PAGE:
In the lore of the Sisters of St. Joseph, there is a story of how Mother Cecelia Bowen of Springfield, Massachusetts, taught her sisters what integrity demanded of anyone who wished to dress as a woman religious. In the 1880s, on the very day that a group of novices were given the habit, she marched all of them out to spend their first afternoon as nuns with the people in the almshouse. She even had one of them empty her trunk so it could carry what the group was bringing to the people and the things necessary to celebrate the Eucharist with the poor. Those young women, newly dressed as nuns, would never forget that their habit was a sign of their commitment to Christ’s poor.
Mother Cecelia would have well understood why Jesus did what he did in the Temple. On the day Jesus made his first public appearance in Jerusalem, he took on the temple establishment for perverting the core symbol of God’s presence among the people by making what was intended to be a place of communion into a business venture. But Jesus’ “cleansing of the temple” was more than just a violent reaction against attempts to sell grace. It was actually his first proclamation about who he was and what his mission would entail.
John loves to hide hints to deeper meaning in his Gospel, thus enticing his readers to go back and find more each time they encounter it. In this story, Jesus arrives at the temple area and calls it his Father’s house; with that he is claiming to be God’s Son as described in Psalm 2. As he lashes out against the temple merchants and bankers, the disciples perceive that Jesus is like Jeremiah whose passion for God’s work will bring him persecution.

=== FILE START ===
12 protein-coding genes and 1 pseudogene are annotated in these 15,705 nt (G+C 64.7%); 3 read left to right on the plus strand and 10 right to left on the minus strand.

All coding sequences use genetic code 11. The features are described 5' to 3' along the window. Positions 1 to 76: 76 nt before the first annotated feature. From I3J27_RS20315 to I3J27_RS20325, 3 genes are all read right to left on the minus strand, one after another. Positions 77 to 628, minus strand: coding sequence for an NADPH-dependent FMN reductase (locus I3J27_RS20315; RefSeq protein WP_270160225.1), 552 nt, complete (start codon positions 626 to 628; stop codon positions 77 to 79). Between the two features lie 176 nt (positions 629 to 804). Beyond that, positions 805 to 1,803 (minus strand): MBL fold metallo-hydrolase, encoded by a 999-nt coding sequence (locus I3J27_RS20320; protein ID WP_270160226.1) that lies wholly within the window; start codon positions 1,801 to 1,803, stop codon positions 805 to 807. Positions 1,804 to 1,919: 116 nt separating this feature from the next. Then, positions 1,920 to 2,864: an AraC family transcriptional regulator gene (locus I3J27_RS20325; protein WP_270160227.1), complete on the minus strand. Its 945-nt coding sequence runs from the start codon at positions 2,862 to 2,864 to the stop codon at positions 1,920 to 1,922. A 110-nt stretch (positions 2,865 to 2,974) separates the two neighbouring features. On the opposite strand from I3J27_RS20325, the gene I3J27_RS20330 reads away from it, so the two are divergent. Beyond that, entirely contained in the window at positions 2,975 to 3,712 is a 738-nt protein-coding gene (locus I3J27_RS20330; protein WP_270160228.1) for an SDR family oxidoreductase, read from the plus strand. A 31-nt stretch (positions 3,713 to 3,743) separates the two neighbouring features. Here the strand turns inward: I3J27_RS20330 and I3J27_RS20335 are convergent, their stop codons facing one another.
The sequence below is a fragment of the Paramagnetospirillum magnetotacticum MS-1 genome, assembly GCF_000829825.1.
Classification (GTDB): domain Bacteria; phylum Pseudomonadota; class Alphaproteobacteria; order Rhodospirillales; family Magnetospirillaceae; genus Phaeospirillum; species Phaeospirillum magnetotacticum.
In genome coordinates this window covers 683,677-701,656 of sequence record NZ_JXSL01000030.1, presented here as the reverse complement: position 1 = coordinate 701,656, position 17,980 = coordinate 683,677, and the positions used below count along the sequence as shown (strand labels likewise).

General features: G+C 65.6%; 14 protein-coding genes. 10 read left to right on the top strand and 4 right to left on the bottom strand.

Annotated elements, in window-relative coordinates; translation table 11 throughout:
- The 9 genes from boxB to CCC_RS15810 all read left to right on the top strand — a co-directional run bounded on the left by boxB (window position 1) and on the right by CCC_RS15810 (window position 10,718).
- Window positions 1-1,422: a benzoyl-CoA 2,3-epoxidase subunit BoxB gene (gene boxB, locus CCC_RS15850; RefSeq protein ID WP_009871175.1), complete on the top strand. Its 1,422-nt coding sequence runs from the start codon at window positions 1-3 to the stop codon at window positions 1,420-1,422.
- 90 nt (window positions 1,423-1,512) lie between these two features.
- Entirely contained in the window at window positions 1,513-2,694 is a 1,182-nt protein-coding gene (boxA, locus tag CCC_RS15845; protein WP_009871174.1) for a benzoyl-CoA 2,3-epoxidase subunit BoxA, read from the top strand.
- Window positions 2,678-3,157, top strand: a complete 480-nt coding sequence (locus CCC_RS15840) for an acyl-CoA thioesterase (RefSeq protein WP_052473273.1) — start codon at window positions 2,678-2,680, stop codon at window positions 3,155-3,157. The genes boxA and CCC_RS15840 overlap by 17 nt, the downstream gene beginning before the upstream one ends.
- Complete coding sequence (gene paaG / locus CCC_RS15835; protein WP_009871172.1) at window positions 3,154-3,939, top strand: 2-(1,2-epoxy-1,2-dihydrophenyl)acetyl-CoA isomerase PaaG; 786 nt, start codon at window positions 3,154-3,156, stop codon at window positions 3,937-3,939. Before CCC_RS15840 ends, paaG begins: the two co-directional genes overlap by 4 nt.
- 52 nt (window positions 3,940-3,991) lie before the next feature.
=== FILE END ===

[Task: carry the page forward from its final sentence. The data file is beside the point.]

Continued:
Finally, Jesus engages in his first cryptic conversation with the leaders of his people. Upset that he has disrupted the business of religion, they demand that he authenticate himself by some sign that proves he is of God. Taking their words far deeper than they intended, he said, “Destroy this sanctuary and in three days I will raise it up.” They completely missed his implication. As if they didn’t understand the difference between the holy of holies and the entire temple complex, they responded that the work of construction had gone on for more than two generations, “and you will raise it up in three days?” They were concentrating on protecting a building and its enterprise; Jesus was passionate about God’s presence in their midst. As they accused him of disrespecting the Temple, he was reacting to their perversion of what the Temple was and what it symbolized. He insisted that in spite of their profanation, nothing could overcome God’s will to dwell amid humankind.
Beginning with the reading from Exodus presenting the commandments which set the boundaries on how the people of God live in communion with God and one another, today’s Scriptures are a call to authenticity in our life and worship. Paul tells us not to look for great signs or sophisticated theories but to concentrate on God’s unexpected and countercultural message of love via the cross. Crowning it all, John’s Gospel depicts Jesus making a living theater of God’s rejection of religious practice that is anything less than an expression of love.
Jesus did what he did in the Temple because he believed he was the Son of a loving God who wanted nothing more nor less than the whole heart of the chosen people. When he walked into that Temple, his faithfulness demanded that he act out God’s judgment on what was happening there — no matter the cost to himself.